The Senkaku Islands and the United States


The Senkaku Islands and the United States

Eisuke Suzuki

The Senkaku Islands, the sovereignty of which is disputed by China and Taiwan, consist of five small islands: Uotsuri-shima, Kita-kojima, Minami-kojima, Kuba-shima, and Taisho-toh; and three rocky outcroppings. Last year the Japanese government purchased the first three islands from a private Japanese owner. The remaining two islands have rarely been mentioned conveniently either by Japan or the United States.

The United States government is less than ingenuous about the consistent historical position it had taken up to 1971. It now resorts to such an ambiguous position pretending that the problem is for the disputing parties to resolve peacefully as if the United States is an innocent by-stander in this dispute. Worse, Japan plays numb about the United States “betrayal” of Japan by transferring to Japan the Senkaku Islands as part of Okinawa under the Okinawa Reversion Treaty of 1971 only to question the validity of Japan's sovereignty of the islands publicly.

The United States had been the administrator of the Ryukyu Islands including the Senkaku Islands in accordance with Article 3 of the San Francisco Peace Treaty of 1951. Throughout the period from Japan’s surrender in 1945 through the Pease Treaty to the reversion of Okinawa to Japan in 1972, the United States recognized that the Senkaku Islands were part of Okinawa which was placed under the U.S. military administration. Both Kuba-shima and Taisho-toh were used by the U.S. military as firing ranges and target sites for bombing practice. Kuba-shima is owned by a Japanese individual. Taisho-toh is owned by the Japanese government. Both islands are still under the U.S. military administration, to which no access by Japanese is allowed under the U.S.-Japan Status of Forces Agreement of 1960. There is no question that the United States recognized that the Senkaku Islands had been part of Okinawa.     

   Why then did the United States change its position in 1971? It coincided with U.S.-China rapprochement negotiations in 1971. I suspect the U.S. negotiators did not want to displease the Beijing government which started claiming the islands for the first time since the U.N. indicated the probable presence of substantial energy deposits in the area around the Senkaku Islands. The current on-going dispute over the sovereignty of the Senkaku Islands was largely “encouraged,” unwittingly or otherwise, by the United States’ position change from its historical position of affirming the sovereignty of Japan over the Senkaku Islands to the strictly neutral position that the Okinawa reversion treaty did not prejudice anyone's claims to the disputed islands.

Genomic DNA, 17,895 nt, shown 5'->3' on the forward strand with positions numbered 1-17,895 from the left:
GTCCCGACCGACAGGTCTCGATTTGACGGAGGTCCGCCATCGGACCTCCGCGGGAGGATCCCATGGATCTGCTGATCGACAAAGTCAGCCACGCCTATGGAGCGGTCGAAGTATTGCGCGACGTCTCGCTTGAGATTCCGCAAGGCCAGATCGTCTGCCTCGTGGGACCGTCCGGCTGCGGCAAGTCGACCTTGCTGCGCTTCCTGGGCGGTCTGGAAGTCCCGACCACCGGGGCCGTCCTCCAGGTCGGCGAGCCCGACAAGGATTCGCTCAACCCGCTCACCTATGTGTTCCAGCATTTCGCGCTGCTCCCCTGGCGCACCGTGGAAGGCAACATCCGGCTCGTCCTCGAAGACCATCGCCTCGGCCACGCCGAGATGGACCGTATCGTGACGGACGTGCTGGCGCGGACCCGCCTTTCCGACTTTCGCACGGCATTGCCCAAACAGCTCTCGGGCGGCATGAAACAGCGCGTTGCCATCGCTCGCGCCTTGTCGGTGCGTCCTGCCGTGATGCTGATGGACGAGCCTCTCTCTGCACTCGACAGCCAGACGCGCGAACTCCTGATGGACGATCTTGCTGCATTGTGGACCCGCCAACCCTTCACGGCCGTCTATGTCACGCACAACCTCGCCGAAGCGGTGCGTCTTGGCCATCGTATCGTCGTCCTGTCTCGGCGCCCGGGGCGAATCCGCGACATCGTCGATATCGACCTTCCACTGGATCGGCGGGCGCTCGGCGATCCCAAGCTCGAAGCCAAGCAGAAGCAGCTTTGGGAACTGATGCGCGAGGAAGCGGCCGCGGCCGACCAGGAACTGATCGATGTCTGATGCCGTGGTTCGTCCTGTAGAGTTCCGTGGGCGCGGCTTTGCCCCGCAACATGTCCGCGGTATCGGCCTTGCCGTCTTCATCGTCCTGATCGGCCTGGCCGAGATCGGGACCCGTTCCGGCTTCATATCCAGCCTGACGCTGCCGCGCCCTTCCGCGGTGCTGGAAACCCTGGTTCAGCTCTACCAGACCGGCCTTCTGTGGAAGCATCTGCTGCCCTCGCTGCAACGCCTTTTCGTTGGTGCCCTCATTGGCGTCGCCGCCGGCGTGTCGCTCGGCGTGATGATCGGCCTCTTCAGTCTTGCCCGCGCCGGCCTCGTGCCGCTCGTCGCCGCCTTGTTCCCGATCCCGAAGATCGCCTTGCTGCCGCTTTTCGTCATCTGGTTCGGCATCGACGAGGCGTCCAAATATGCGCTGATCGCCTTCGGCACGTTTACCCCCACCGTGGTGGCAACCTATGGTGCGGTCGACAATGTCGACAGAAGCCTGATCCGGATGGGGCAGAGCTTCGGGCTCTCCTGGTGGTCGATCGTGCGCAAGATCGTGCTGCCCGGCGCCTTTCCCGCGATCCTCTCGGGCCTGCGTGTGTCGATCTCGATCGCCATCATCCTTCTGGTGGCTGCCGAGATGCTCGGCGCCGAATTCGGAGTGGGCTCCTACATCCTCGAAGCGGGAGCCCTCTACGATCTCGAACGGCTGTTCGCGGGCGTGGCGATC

Any question about the status of the Senkaku Islands must be answered in the context of Article 3 of the Peace Treaty, which placed “Nansei Shoto, south of 29North latitude (including the Ryukyu and the Daito Islands)”under the United States’ trust as “sole administrating authority.” It is obvious that the area includes the Ryukyu Islands, which in turn include the Senkaku Islands. That has been the consistent position of the U.S. government from Dean Acheson through John Foster Dulles to John F. Kennedy and Lyndon Johnson.    

   In his excellent article, “The U.S. Role in the Sino-Japanese Dispute over the Diaoyu (Senkaku) Islands, 1945-1971” in The China Quarterly (Mar., 2000), Professor Jean-Marc F. Blanchard refers to “the official neutrality of the American government” as “perplexing” Perplexing is too soft a word to characterize the reversal of U.S. policy. It would be more appropriate to use the term “irresponsible.” The United States recognized that Japan had “residual sovereignty” in the Ryukyu Islands including the Senkaku Islands. By “residual sovereignty” it means “the United States will not transfer its sovereign powers over the Ryukyu Islands to any nation other than Japan.” The sole legal basis for United States rights in the Ryukyu Islands was an act of entrustment from Japan as a sovereign. That is the consequential meaning of Japan’s “residual sovereignty”.             

   Before the Nixon administration’s negotiations for rapprochement with Beijing in 1971, the U.S. government’s position was consistent as explicitly recognized by President Kennedy’s statement of March 19, 1962 in connection with the issuance of an Executive Order granting greater autonomy to the local government in the Ryukyus:

    “I recognize the Ryukyus to be a part of the Japanese homeland and look forward to the day when the security interests of the Free World will permit their restoration to full Japanese sovereignty.”       

Therefore, it is more perplexing why the Japanese government does not make any protest against the U.S. government’s irresponsible position of strict neutrality. Some influential “Japan handlers” openly warn that the U.S. obligation under Article 5 of the U.S.-Japan Security Treaty would dissipate if the Senkaku Islands become no longer “territories under the administration of Japan.” It seems the United States would seek to perpetuate the present uncertain security situations by its “hands-off” policy, which has in turn encouraged China to intrude into Japan’s territorial waters and air space, thus subjecting Japan to constant Chinese threats. The current situation of the Senkaku Islands dispute reminds us of the Falklands War of 1982, in which The U.S. government ostentatiously refused to take sides and initially tilted toward Argentine. The Japanese government should demand the United States confirm its own historical position. Alas, we do not have a Margaret Thatcher! ###